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Does Expanding Health Insurance Beyond Formal-Sector Workers Encourage Informality?: Measuring the Impact of Mexico's Seguro Popular

  • Reyes Aterido
  • Mary Hallward-Driemeier
  • Carmen Pagés-Serra

Seguro Popular (SP) was introduced in 2002 to provide health insurance to the 50 million Mexicans without Social Security. This paper tests whether the program has had unintended consequences, distorting workers' incentives to operate in the informal sector. The analysis examines the impact of SP on disaggregated labor market decisions, taking into account that program coverage depends not only on the individual's employment status, but also on that of other household members. The identification strategy relies on the variation in SP's rollout across municipalities and time, with the difference-in-difference estimation controlling for household fixed effects. The paper finds that SP lowers formality by 0.4-0.7 percentage points, with adjustments largely occurring within a few years of the program's introduction. Rather than encouraging exit from the formal sector, SP is associated with a 3.1 percentage point reduction (a 20 percent decline) in the inflow of workers into formality. Income effects are also apparent, with significantly decreased flows out of unemployment and lower labor force participation. The impact is larger for those with less education, in larger households, and with somebody else in the household guaranteeing Social Security coverage. However, workers pay for part of these benefits with lower wages in the informal sector.

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Paper provided by Inter-American Development Bank in its series IDB Publications (Working Papers) with number 81001.

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Date of creation: Jul 2011
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Handle: RePEc:idb:brikps:81001
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  1. Bosch, Mariano & Maloney, William, 2006. "Gross worker flows in the presence of informal labor markets : the Mexican experience 1987-2002," Policy Research Working Paper Series 3883, The World Bank.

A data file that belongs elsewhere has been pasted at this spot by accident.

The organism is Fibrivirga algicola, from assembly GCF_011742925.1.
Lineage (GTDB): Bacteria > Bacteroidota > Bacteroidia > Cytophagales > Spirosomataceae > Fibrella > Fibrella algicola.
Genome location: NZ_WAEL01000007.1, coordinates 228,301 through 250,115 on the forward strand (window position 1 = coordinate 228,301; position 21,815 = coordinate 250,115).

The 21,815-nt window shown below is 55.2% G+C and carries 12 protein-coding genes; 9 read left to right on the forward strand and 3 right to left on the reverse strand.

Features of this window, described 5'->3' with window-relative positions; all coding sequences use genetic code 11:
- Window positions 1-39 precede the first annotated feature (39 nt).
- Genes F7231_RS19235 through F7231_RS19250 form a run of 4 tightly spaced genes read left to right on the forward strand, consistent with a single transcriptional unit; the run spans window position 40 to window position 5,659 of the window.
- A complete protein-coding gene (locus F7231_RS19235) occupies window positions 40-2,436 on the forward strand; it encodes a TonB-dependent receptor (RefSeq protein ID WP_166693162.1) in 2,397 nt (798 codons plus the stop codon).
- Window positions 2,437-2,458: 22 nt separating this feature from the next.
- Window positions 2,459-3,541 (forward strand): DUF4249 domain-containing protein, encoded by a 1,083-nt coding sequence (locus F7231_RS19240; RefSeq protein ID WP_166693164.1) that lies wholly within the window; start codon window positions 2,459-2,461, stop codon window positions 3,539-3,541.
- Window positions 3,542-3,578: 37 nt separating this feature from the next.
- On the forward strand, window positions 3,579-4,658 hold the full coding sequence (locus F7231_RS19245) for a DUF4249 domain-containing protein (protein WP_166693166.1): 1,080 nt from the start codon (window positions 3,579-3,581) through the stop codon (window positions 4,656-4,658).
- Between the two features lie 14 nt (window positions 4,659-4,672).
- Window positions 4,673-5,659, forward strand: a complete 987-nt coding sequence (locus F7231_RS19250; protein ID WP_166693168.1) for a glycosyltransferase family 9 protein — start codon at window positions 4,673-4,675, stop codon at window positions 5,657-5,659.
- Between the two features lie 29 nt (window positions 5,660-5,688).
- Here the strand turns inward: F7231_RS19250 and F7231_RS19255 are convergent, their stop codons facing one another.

2. Raymundo M. Campos-Vázquez & Melissa A. Knox, 2013. "Social Protection Programs and Employment: The Case of Mexico's Seguro Popular Program," Economía Mexicana NUEVA ÉPOCA, , vol. 0(2), pages 403-448, July-Dece.
  3. Azuara, Oliver & Marinescu, Ioana, 2011. "Informality and the expansion of social protection programs," MPRA Paper 35073, University Library of Munich, Germany.
  4. Sandra G. Sosa-Rubi & Omar Galarraga & Jeffrey E. Harris, 2007. "Heterogeneous Impact of the "Seguro Popular" Program on the Utilization of Obstetrical Services in Mexico, 2001-2006: A Multinomial Probit Model with a Discrete Endogenous Variable," NBER Working Papers 13498, National Bureau of Economic Research, Inc.
  5. Leonardo Gasparini & Francisco Haimovich & Sergio Olivieri, 2007. "Labor Informality Effects of a Poverty-Alleviation Program," CEDLAS, Working Papers 0053, CEDLAS, Universidad Nacional de La Plata.
  6. Adriana Camacho & Emily Conover & Alejandro Hoyos, 2009. "Effects of Colombia's Social Protection System on Workers' Choice between Formal and Informal Employment," DOCUMENTOS CEDE 006003, UNIVERSIDAD DE LOS ANDES-CEDE.
  7. Carmen Pagés-Serra & Marco Stampini, 2007. "No Education, No Good Jobs? Evidence on the Relationship between Education and Labor Market Segmentation," Research Department Publications 4561, Inter-American Development Bank, Research Department.
  8. Laura Juarez, 2008. "Are Informal Workers Compensated for the Lack of Fringe Benefits? Free Health Care as an Instrument for Formality," Working Papers 0804, Centro de Investigacion Economica, ITAM.
  9. Marianne Bertrand & Esther Duflo & Sendhil Mullainathan, 2004. "How Much Should We Trust Differences-in-Differences Estimates?," The Quarterly Journal of Economics, MIT Press, vol. 119(1), pages 249-275, February.
  10. Carmen Pages & Lucia Madrigal, 2008. "Is Informality a Good Measure of Job Quality? Evidence from Job Satisfaction Data," Research Department Publications 4603, Inter-American Development Bank, Research Department.
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